After a year in its new complex on Church Street, Mad Cow Theatre feels right at home.
"What we've learned is there are a lot of people right here at our doorstep who are excited about having the theater here," says executive director Mitzi Maxwell. "Church Street is a neighborhood."
The theater moved to the location last fall in a deal brokered with the city, which subsidizes the space in the 55 West development of apartments and businesses. Mad Cow's previous home was a few blocks away on Magnolia Avenue.
Those few blocks have made a world of difference, Maxwell says, with the theater's newfound visibility drawing larger audiences.
"It's just a whole bunch of good news," Maxwell says. Shows have been running at 92 percent capacity on average, a strong showing for theaters. Sold-out performances have become commonplace, with several extending their runs because of high demand.
The theater's wait-list, once rarely used, is getting a workout, says David Mink, director of audience development. Season subscriptions are on the rise, too.
"Right now, we are on track to match or surpass last year's number of subscribers," Mink says. That's important because although a new venue can attract curious patrons once or twice the first year, it's more difficult — and more rewarding for the theater — to have them return the following year.
When Mink asks audience members how many are newcomers, it's not uncommon to see half the theatergoers raise their hands, he says.
"In 2008, I knew everybody who walked through the door," Maxwell says. "That's not true anymore, and it's a wonderful thing."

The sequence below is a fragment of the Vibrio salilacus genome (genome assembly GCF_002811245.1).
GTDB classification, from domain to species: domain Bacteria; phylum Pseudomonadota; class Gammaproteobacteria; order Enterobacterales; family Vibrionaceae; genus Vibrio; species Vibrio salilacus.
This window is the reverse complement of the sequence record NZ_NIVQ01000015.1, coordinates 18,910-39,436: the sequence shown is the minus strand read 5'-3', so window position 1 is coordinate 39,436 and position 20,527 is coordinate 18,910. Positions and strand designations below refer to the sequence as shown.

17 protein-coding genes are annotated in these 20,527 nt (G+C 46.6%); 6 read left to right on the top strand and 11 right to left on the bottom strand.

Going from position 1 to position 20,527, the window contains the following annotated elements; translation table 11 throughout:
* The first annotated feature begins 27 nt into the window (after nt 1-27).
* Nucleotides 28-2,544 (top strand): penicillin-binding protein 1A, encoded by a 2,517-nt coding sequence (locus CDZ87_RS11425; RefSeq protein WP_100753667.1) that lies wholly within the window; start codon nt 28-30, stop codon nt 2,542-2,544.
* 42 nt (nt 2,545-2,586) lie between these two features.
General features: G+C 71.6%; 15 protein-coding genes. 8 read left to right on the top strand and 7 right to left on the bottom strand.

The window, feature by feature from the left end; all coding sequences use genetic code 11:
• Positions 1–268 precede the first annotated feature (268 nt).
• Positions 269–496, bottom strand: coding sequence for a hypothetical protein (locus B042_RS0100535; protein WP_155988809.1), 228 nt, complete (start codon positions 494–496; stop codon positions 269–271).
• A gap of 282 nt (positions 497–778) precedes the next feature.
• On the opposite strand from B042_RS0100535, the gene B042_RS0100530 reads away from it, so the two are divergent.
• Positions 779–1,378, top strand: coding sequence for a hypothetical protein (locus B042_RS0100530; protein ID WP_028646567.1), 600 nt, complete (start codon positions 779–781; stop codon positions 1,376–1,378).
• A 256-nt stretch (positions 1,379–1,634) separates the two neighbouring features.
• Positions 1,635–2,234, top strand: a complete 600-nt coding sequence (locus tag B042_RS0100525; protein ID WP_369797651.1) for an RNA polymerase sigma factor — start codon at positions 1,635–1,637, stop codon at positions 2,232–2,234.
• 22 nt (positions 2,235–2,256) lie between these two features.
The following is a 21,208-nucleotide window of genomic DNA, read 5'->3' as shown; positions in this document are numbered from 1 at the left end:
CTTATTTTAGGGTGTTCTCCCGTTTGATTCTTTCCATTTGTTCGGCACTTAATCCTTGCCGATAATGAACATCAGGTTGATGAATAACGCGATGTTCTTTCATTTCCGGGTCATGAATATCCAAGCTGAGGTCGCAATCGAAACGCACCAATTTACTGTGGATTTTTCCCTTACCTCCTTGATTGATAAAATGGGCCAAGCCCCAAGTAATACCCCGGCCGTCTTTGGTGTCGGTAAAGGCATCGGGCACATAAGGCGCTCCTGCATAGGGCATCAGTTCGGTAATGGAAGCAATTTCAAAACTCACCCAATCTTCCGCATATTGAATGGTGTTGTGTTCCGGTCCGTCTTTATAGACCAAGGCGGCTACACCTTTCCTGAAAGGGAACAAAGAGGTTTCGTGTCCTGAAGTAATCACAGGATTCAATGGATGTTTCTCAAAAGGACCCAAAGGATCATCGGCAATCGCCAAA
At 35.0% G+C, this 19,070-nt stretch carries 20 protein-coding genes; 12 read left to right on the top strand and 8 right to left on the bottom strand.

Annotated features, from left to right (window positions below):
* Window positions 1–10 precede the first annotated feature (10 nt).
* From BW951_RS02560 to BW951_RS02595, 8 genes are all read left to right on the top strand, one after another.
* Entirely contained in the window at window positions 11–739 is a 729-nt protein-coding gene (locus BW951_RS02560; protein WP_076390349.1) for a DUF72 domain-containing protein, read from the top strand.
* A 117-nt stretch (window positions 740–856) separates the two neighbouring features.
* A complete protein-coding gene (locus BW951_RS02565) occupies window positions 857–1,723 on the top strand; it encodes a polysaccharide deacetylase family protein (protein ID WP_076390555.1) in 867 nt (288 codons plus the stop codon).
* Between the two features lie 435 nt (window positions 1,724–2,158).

Not only are there more theatergoers in the seats, their faces are more diverse, she says.
"Our audience is much more diverse across the board, in terms of age, gender, cultural background," Maxwell says. "That's because of our location."
The theater, which was founded in 1997, featured a diverse lineup of plays last season — classic drama such as "Death of a Salesman," contemporary works such as "Collected Stories" and musicals such as "Sunday in the Park With George" and "Dreamgirls."
William Elliott will spend the new season as a resident scenic designer, Maxwell says, as the company explores how to make the most of its largest theater, the Harriett. Other plans include a festival of science-themed plays and upgrades to lights, sound equipment and signage.
Even downtown's reputation for problematic parking hasn't slowed the theater down: "After a year, people have figured out where they like to park," Mink says. Two new restaurants are scheduled to open nearby, and the forthcoming Sunrail train will stop just a block away from the theater.
Says Maxwell: "We feel like we're in the middle of everything."
• What: The Sept. 27 performance of Jon Robin Baitz's "Other Desert Cities" is preceded by Mad Cow's season-opening gala. It features complimentary wine and soft drinks, catering by Ceviche and a silent auction.
• Where: Mad Cow Theatre, 54 W. Church St., Orlando
• When: Doors open at 5:30 p.m. Sept. 27
• Tickets: $85
• Call: 407-297-8788
• Online: madcowtheatre.comCopyright © 2015, The Baltimore Sun